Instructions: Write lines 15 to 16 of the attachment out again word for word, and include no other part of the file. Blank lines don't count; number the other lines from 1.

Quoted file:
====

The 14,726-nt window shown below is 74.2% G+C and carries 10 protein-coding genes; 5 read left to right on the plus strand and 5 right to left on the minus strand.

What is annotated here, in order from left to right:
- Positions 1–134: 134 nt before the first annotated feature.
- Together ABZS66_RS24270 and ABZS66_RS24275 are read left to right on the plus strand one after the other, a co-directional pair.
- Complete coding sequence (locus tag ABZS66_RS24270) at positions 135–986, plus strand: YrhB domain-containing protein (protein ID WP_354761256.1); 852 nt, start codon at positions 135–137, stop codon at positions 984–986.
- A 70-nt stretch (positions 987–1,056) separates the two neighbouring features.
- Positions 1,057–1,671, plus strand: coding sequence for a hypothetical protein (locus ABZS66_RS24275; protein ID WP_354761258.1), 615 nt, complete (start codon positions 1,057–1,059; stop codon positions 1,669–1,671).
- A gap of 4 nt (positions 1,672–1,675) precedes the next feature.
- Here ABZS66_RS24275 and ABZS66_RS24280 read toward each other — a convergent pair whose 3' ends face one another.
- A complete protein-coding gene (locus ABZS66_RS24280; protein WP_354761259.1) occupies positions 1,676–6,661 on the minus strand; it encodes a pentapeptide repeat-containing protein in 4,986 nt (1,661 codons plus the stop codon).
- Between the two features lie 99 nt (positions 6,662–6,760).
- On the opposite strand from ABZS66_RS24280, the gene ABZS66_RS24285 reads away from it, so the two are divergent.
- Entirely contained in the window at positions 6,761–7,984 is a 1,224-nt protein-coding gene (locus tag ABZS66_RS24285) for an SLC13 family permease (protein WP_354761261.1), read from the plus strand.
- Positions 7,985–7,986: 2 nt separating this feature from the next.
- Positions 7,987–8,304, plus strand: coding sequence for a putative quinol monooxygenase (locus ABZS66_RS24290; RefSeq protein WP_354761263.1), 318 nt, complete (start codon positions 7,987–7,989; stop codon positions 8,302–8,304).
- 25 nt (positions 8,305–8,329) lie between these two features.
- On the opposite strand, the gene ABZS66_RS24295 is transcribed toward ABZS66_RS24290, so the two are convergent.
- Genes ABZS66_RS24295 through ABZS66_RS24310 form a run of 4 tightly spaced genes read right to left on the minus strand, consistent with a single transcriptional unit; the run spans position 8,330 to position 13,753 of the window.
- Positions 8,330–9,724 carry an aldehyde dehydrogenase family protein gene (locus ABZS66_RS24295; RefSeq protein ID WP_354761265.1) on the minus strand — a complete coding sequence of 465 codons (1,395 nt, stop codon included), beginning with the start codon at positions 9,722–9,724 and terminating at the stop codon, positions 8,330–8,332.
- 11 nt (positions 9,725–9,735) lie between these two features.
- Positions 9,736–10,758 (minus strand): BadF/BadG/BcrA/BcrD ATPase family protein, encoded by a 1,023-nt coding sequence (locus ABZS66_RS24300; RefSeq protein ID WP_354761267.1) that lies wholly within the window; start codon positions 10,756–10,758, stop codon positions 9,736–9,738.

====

- Positions 7,987–8,304, plus strand: coding sequence for a putative quinol monooxygenase (locus ABZS66_RS24290; RefSeq protein WP_354761263.1), 318 nt, complete (start codon positions 7,987–7,989; stop codon positions 8,302–8,304).
- 25 nt (positions 8,305–8,329) lie between these two features.